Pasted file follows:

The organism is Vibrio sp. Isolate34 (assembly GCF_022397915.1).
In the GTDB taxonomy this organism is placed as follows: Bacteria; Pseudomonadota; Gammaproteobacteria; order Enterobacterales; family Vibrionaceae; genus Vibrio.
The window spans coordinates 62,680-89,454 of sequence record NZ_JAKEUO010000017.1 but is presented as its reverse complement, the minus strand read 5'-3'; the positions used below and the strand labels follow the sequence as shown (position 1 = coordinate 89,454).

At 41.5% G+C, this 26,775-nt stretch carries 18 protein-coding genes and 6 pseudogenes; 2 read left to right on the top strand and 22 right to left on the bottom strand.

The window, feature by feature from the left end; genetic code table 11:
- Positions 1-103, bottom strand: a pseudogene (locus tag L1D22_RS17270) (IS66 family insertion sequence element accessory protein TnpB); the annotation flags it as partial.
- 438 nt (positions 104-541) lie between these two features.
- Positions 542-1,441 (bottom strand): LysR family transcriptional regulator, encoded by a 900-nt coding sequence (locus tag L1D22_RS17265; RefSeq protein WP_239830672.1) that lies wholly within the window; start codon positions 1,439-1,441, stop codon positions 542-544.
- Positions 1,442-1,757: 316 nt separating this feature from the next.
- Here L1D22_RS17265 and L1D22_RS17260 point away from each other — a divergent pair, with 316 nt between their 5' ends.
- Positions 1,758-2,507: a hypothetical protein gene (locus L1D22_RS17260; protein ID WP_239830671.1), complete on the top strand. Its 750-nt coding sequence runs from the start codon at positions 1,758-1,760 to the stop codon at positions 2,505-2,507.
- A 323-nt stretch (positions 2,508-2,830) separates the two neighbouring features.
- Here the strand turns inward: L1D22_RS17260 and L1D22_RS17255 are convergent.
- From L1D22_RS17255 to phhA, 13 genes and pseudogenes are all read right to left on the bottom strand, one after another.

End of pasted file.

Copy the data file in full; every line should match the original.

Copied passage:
The organism is Vibrio sp. Isolate34 (assembly GCF_022397915.1).
In the GTDB taxonomy this organism is placed as follows: Bacteria; Pseudomonadota; Gammaproteobacteria; order Enterobacterales; family Vibrionaceae; genus Vibrio.
The window spans coordinates 62,680-89,454 of sequence record NZ_JAKEUO010000017.1 but is presented as its reverse complement, the minus strand read 5'-3'; the positions used below and the strand labels follow the sequence as shown (position 1 = coordinate 89,454).

At 41.5% G+C, this 26,775-nt stretch carries 18 protein-coding genes and 6 pseudogenes; 2 read left to right on the top strand and 22 right to left on the bottom strand.

The window, feature by feature from the left end; genetic code table 11:
- Positions 1-103, bottom strand: a pseudogene (locus tag L1D22_RS17270) (IS66 family insertion sequence element accessory protein TnpB); the annotation flags it as partial.
- 438 nt (positions 104-541) lie between these two features.
- Positions 542-1,441 (bottom strand): LysR family transcriptional regulator, encoded by a 900-nt coding sequence (locus tag L1D22_RS17265; RefSeq protein WP_239830672.1) that lies wholly within the window; start codon positions 1,439-1,441, stop codon positions 542-544.
- Positions 1,442-1,757: 316 nt separating this feature from the next.
- Here L1D22_RS17265 and L1D22_RS17260 point away from each other — a divergent pair, with 316 nt between their 5' ends.
- Positions 1,758-2,507: a hypothetical protein gene (locus L1D22_RS17260; protein ID WP_239830671.1), complete on the top strand. Its 750-nt coding sequence runs from the start codon at positions 1,758-1,760 to the stop codon at positions 2,505-2,507.
- A 323-nt stretch (positions 2,508-2,830) separates the two neighbouring features.
- Here the strand turns inward: L1D22_RS17260 and L1D22_RS17255 are convergent.
- From L1D22_RS17255 to phhA, 13 genes and pseudogenes are all read right to left on the bottom strand, one after another.